Korean Customs - Respect

Respect for others according to seniority is a pillar of Korea's Confucianist traditions. Seniority is based on age, position in the family, job position, being a teacher, and the list goes on.

  • When drinking with a much older person, it is customary to turn your head away to take a drink. Some Koreans may feel strange about a foreigner doing so, and they will tell you if that's the case.
  • If you are smoking while walking along and you approach an older person, either hide or put out your cigarette. Korean teens that smoke typically do so in stairways and basement levels of buildings, away from adult's eyes. To westerners it seems sexist, but Korean women who smoke are seen as women of loose morals (if you get my meaning).
  • Koreans believe that direct eye contact during conversation shows boldness, and out of politeness they concentrate on the conversation, usually avoiding eye-to-eye contact.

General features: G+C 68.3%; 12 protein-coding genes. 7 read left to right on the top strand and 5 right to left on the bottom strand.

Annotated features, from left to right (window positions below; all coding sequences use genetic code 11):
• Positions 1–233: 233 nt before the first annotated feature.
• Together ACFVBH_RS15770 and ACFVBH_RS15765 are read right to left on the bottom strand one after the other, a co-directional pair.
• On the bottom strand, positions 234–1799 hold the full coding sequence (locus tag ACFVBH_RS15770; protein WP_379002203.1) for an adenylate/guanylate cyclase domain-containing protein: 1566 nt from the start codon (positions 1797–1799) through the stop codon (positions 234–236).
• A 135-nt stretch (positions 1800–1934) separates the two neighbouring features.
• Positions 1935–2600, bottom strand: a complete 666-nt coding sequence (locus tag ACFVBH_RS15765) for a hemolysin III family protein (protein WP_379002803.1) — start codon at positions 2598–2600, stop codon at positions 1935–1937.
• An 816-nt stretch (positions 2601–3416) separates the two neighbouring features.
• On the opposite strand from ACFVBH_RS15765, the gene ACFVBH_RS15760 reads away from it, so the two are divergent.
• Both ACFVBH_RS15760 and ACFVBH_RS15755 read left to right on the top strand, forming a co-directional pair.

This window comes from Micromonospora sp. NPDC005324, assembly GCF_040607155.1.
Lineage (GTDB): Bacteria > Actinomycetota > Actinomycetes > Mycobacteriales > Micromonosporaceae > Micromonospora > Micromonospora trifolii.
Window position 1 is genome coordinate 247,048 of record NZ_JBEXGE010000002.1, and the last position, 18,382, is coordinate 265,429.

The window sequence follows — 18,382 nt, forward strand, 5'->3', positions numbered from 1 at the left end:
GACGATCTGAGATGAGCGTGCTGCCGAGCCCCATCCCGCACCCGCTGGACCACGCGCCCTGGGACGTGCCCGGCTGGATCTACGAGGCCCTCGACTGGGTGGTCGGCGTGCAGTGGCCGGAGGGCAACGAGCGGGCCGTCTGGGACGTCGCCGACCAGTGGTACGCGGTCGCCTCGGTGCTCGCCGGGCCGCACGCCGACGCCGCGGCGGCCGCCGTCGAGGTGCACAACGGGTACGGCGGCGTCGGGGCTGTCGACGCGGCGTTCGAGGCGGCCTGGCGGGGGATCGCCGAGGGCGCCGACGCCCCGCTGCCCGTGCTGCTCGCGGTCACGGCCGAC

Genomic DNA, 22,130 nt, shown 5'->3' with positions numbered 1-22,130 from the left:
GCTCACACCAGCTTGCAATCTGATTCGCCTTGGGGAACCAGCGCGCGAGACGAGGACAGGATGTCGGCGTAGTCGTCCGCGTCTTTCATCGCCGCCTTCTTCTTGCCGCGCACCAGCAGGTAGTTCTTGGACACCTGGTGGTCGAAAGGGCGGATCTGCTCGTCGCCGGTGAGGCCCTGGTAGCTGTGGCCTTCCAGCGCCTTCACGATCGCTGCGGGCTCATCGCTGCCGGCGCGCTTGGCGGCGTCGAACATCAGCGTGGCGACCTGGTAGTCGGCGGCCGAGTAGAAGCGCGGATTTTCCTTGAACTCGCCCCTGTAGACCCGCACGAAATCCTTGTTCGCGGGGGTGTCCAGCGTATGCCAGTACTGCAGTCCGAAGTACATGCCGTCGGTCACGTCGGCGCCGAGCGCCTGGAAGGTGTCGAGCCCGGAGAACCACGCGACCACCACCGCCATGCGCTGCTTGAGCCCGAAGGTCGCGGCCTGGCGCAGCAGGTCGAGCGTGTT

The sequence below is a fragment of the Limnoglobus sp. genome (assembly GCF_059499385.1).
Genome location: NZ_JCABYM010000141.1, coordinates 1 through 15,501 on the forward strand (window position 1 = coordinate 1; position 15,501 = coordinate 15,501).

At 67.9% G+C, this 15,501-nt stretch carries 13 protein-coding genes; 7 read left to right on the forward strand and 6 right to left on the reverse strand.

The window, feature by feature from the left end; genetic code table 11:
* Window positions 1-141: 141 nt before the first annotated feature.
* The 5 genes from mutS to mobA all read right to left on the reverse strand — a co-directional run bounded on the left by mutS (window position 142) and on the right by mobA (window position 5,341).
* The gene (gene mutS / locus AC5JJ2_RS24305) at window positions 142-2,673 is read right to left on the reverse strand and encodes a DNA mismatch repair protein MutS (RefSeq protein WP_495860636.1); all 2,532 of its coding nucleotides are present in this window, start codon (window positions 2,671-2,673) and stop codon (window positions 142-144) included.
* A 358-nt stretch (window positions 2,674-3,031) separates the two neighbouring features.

• Out of respect for the elderly, young people usually give up their seats for an aged person on a crowded bus or subway train. Nowadays some young people do not but most still do. Most Koreans wouldn't expect a foreigner to do this, but if you do it will make you look like a well-mannered guest in their country.
  • Koreans shake hands and bow at the same time. The depth of the bow depends on the relative seniority of the two people.
  • When you receive something (a present, a cup, a pen, etc.) from an older person, you should use two hands when receiving it, with a bow. If it's small enough for one hand, use one hand to receive it and the other under your forearm or your lower chest (for support). When you are shaking hands with an older person, use two hands. If the person receiving the gift is younger or lower in stature, passing with one hand is acceptable.
  • Confucian tradition also demands that the elderly be treated at all times with the utmost respect. When elders are present, young Koreans would never lounge around, wear sunglasses, or expect to eat first.
  • Relationships with friends are the one area where Koreans can view each other as equals. Friends, however, really means those born the same year who are, therefore, the same age and capable of being equal.
  1. General
  2. Respect
  3. Marriage
  4. Dining